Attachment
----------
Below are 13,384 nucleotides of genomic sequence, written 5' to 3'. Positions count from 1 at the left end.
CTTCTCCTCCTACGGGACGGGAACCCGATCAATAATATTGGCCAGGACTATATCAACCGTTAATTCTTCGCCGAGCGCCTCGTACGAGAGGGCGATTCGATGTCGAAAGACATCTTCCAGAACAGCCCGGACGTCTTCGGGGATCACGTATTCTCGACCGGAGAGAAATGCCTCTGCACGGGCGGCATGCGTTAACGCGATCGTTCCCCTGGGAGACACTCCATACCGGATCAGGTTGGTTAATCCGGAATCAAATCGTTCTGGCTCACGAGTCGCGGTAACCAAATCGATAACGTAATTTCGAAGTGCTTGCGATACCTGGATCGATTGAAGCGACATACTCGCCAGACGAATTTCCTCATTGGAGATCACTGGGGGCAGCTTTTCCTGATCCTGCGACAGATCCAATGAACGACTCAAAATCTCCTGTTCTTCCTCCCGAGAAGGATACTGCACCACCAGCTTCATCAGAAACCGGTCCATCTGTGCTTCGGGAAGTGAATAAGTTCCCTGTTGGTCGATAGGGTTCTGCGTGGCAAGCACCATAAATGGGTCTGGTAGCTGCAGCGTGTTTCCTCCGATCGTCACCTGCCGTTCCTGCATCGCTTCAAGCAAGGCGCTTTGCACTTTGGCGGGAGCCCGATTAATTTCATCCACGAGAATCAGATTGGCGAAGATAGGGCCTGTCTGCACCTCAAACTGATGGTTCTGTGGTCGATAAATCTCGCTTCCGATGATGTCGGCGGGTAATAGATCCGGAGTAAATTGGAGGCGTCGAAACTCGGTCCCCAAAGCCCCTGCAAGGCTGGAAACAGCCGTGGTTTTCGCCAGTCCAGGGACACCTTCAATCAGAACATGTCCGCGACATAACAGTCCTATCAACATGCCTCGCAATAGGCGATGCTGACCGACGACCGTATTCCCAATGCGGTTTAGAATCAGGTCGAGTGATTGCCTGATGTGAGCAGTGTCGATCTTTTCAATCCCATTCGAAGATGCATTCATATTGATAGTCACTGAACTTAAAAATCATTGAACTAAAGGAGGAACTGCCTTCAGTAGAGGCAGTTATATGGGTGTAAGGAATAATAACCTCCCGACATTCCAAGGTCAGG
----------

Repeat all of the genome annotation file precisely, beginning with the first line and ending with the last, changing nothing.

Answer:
Below are 13,384 nucleotides of genomic sequence, written 5' to 3'. Positions count from 1 at the left end.
CTTCTCCTCCTACGGGACGGGAACCCGATCAATAATATTGGCCAGGACTATATCAACCGTTAATTCTTCGCCGAGCGCCTCGTACGAGAGGGCGATTCGATGTCGAAAGACATCTTCCAGAACAGCCCGGACGTCTTCGGGGATCACGTATTCTCGACCGGAGAGAAATGCCTCTGCACGGGCGGCATGCGTTAACGCGATCGTTCCCCTGGGAGACACTCCATACCGGATCAGGTTGGTTAATCCGGAATCAAATCGTTCTGGCTCACGAGTCGCGGTAACCAAATCGATAACGTAATTTCGAAGTGCTTGCGATACCTGGATCGATTGAAGCGACATACTCGCCAGACGAATTTCCTCATTGGAGATCACTGGGGGCAGCTTTTCCTGATCCTGCGACAGATCCAATGAACGACTCAAAATCTCCTGTTCTTCCTCCCGAGAAGGATACTGCACCACCAGCTTCATCAGAAACCGGTCCATCTGTGCTTCGGGAAGTGAATAAGTTCCCTGTTGGTCGATAGGGTTCTGCGTGGCAAGCACCATAAATGGGTCTGGTAGCTGCAGCGTGTTTCCTCCGATCGTCACCTGCCGTTCCTGCATCGCTTCAAGCAAGGCGCTTTGCACTTTGGCGGGAGCCCGATTAATTTCATCCACGAGAATCAGATTGGCGAAGATAGGGCCTGTCTGCACCTCAAACTGATGGTTCTGTGGTCGATAAATCTCGCTTCCGATGATGTCGGCGGGTAATAGATCCGGAGTAAATTGGAGGCGTCGAAACTCGGTCCCCAAAGCCCCTGCAAGGCTGGAAACAGCCGTGGTTTTCGCCAGTCCAGGGACACCTTCAATCAGAACATGTCCGCGACATAACAGTCCTATCAACATGCCTCGCAATAGGCGATGCTGACCGACGACCGTATTCCCAATGCGGTTTAGAATCAGGTCGAGTGATTGCCTGATGTGAGCAGTGTCGATCTTTTCAATCCCATTCGAAGATGCATTCATATTGATAGTCACTGAACTTAAAAATCATTGAACTAAAGGAGGAACTGCCTTCAGTAGAGGCAGTTATATGGGTGTAAGGAATAATAACCTCCCGACATTCCAAGGTCAGG